JW No, it’s architecture. Since architecture has its own syntax you can make things that might be an architecture that’s theoretical, an architecture denies inhabitation to seek a form, to speak poetically. That is something Hejduk, Abraham, Aldo Rossi and others, who were part of a group in the Sixties that also included Massimo Scolari and others were into. Diane Lewis, who recently passed, was their student. Peter Eisenman, and [Elizabeth] Diller and [Ricardo] Scofidio, who were also there at the time, seemed to serve as a kind of counterpoint to them at Cooper, but that is my view.
CL Perhaps a desire on the part of the architect … an envy to do things that are not utilitarian, a lust for non-utilitarianism … multi-syllabic, it’s hard to pronounce.
JW I don’t know. I never thought of it like that. In a way it’s a contingency, because it shows the possibility for architecture, which doesn’t have the latency for inhabitation. It becomes a question of what function is being served. That group of people took a position, in particular, about architecture being a language — that’s why it was so useful for me to develop a painting language in tandem. That architecture is a language, that architectonics is the formal language of architecture means that you could do things that were architectonic — that had a program — but instead of a program for inhabitation, they would have a program that denied inhabitation.
CL A programme that wouldn’t be called sculpture?
JW No, no — it has different criteria and it’s made with a different intention — as a part of a discourse. It’s the same with painting. We get so involved in some crazy ideas — grids for example. Rosalind Krauss writes that grids are emblematic of modernism, and they represent the end point because they can’t be developed. That’s an idea and people can get all absorbed in it. Somebody could come and look at a grid painting and have a completely different idea — think representationally: “oh this is just a mechanical screen for a window, or an air vent or something,” and not understand what specific kind of discourse that object is carrying with it. That can be a problem, we talked about that earlier, about how much people know when they look at stuff.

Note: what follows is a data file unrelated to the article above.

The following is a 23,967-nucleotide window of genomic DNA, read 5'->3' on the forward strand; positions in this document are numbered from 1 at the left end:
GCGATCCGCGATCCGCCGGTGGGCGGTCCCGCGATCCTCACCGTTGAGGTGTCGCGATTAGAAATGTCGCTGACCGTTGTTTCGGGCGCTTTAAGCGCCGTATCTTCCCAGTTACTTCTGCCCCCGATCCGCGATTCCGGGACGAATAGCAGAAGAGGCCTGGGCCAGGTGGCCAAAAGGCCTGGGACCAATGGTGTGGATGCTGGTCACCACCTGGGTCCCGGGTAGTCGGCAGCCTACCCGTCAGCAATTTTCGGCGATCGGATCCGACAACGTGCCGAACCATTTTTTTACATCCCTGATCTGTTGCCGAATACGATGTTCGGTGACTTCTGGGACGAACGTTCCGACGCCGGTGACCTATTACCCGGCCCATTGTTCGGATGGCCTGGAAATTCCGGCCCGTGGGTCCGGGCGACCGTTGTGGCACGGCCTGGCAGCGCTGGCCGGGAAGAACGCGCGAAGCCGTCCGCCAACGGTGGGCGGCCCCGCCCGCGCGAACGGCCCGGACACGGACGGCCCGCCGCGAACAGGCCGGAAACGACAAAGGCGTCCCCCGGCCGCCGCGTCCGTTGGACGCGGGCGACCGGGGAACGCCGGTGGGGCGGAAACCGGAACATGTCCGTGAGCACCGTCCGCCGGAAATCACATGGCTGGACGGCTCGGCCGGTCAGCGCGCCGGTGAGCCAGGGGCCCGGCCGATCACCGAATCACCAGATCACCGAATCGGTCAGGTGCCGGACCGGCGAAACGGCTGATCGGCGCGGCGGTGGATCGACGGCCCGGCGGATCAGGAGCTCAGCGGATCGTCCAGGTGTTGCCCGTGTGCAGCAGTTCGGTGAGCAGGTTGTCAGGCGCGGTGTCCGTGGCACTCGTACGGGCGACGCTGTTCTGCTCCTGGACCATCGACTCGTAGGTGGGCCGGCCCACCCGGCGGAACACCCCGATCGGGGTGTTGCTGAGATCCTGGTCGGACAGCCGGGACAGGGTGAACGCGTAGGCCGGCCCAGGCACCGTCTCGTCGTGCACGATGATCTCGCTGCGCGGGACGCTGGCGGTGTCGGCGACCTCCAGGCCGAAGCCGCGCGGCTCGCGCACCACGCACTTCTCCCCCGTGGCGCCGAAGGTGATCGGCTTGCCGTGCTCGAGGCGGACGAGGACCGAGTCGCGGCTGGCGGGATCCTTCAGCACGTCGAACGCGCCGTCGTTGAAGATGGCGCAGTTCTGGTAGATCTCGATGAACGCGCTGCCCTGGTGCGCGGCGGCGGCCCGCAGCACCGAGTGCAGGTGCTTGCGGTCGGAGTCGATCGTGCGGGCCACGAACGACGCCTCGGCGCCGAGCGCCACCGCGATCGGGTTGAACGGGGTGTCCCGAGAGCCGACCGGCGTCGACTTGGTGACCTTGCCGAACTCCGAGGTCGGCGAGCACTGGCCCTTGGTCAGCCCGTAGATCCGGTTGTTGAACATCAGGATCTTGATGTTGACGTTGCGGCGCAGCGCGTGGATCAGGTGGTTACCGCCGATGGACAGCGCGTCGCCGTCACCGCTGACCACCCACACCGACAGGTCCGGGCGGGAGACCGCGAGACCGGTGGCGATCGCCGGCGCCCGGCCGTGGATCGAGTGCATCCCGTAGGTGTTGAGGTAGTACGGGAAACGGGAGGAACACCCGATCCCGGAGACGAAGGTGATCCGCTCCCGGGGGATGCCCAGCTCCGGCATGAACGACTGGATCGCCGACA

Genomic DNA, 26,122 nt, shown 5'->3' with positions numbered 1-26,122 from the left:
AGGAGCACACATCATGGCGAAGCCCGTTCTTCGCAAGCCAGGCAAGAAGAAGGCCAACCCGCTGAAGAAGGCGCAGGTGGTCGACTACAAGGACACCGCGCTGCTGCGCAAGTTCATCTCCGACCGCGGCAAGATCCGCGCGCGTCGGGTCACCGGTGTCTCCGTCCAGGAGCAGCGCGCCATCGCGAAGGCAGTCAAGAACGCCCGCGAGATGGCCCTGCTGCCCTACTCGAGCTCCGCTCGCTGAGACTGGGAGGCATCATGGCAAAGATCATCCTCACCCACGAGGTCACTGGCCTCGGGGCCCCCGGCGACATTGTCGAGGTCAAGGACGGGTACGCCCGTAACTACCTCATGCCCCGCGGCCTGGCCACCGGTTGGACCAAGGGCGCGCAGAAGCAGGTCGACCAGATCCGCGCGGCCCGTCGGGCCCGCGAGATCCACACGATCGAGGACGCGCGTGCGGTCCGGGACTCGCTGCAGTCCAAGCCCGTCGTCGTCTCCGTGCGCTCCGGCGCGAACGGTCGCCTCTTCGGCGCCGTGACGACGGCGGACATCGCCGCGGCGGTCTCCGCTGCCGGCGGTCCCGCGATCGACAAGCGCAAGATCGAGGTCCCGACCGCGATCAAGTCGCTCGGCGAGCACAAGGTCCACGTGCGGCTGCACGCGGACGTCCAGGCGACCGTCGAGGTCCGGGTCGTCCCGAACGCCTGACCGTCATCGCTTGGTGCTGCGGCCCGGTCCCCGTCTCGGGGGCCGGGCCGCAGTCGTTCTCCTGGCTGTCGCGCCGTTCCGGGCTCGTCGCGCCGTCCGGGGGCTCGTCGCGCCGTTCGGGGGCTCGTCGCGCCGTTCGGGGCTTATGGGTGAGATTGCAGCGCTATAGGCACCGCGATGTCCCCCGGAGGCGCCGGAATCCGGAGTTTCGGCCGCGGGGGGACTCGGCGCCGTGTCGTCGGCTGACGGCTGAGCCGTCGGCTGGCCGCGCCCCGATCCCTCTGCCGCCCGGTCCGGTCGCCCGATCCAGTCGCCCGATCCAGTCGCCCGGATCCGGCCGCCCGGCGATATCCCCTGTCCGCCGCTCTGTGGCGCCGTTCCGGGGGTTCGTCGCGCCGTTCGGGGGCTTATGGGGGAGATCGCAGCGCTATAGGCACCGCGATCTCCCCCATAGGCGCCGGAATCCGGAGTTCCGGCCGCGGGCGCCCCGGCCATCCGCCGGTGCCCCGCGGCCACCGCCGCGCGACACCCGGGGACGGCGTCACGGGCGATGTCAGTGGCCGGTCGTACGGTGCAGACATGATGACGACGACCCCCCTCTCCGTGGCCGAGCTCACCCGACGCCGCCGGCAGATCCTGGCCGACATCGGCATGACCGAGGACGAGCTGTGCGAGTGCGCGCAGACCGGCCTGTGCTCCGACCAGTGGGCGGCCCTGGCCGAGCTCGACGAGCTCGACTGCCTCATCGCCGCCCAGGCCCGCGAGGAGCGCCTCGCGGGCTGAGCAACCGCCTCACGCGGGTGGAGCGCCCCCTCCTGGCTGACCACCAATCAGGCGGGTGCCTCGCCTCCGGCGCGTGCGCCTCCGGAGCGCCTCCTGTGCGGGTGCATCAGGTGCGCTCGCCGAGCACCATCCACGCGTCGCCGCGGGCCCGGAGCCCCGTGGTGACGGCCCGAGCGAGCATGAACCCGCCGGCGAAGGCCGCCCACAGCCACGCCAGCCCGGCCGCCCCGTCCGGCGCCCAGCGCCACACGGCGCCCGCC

…what I’m doing is layering all these relationships of ratios on top of each other until I get a dense matrix.
CL Well “architect” simply means “builder” … and buildings can have infinite forms and meanings. . But how come you have such a mathematical mind and you’re not a computer whiz?
JW Who said I wasn’t good at computers? [Laughs.] You mean because I often don’t know how my phone works? Well mathematics and technology are not the same thing. Whatever I’m doing mathematically is coming completely out of the nonverbal part of my thinking, because I’m not a scholarly mathematician, I just have a very intuitive capacity for understanding numbers.
My grandfather ran a lumber yard and sold all kinds of building materials and in seconds he could calculate volumes of materials translating between dimensions in plan and quantities of things sold, so I inherited that. My mom is like that, too. For some people, numbers are your dear friends.
CL So, what kind of algorithm do you use? Algorithm … I guess, it’s simply a process, and the formula of a process, reciprocally … what kind of formula are you using?
JW To explain what I’m doing mathematically with the square root of two by talking about it is very complicated because what I’m doing is layering all these relationships of ratios on top of each other until I get a dense matrix. I’m working to configure a volumetric condition that articulates a time/space dimension you can slip through when you see it. But it takes time to see it, you can’t just look at it and see it, what you see initially seems flat. If I try to explain that mathematical framework in language, which it’s a linear process where one word follows the other, it’s like a nightmare, especially for my mind. You can’t grasp it like that really — it must be seen — in time.
CL Your spatio-temporal explanation, this simultaneity of flatness and volume with and through a temporal dimension reminds me of the hyper precision of virtual reality …
But what about musical harmonies, are they part of your formulas, of your algebraic alchemy?
JW Yes. It’s completely related. Recently, I started doing these drawings, it’s a body of work that comes after these torso paintings. I’ve worked with this grid for so long as a systemic or programmatic approach. While there are certain aspects of ‘system’ to it, I don’t think that system is exactly the right word, because the arrays of numbers are very fluid and permeable and can be articulated in very different ways.
In as much as it is a kind of a system or order, my interest moved towards the relation between different kinds systems or orders — and how they communicate with each other. I imagine these ideas stem from the understanding that the complete nature I grew up in operates with a whole different set of rules than those I slowly learned when I came to live in the city. When I was about twenty — eight that was a revelation to me, but it took a long time before I got there. Growing up with animals, it’s such a different world, and the way you can connect to animals in the wild and are able to be on that level where you don’t frighten them — that’s a whole different kind of sensitivity. So anyway, I became conscious that there were these different orders.
I became interested in how different orders or systems engage with each other or how they intersect, interface. Where do they override each other, where do they ignore each other, where do they engage with each other? So, I set up some grid drawings to explore that idea. I’ve been working on those drawings since 2012.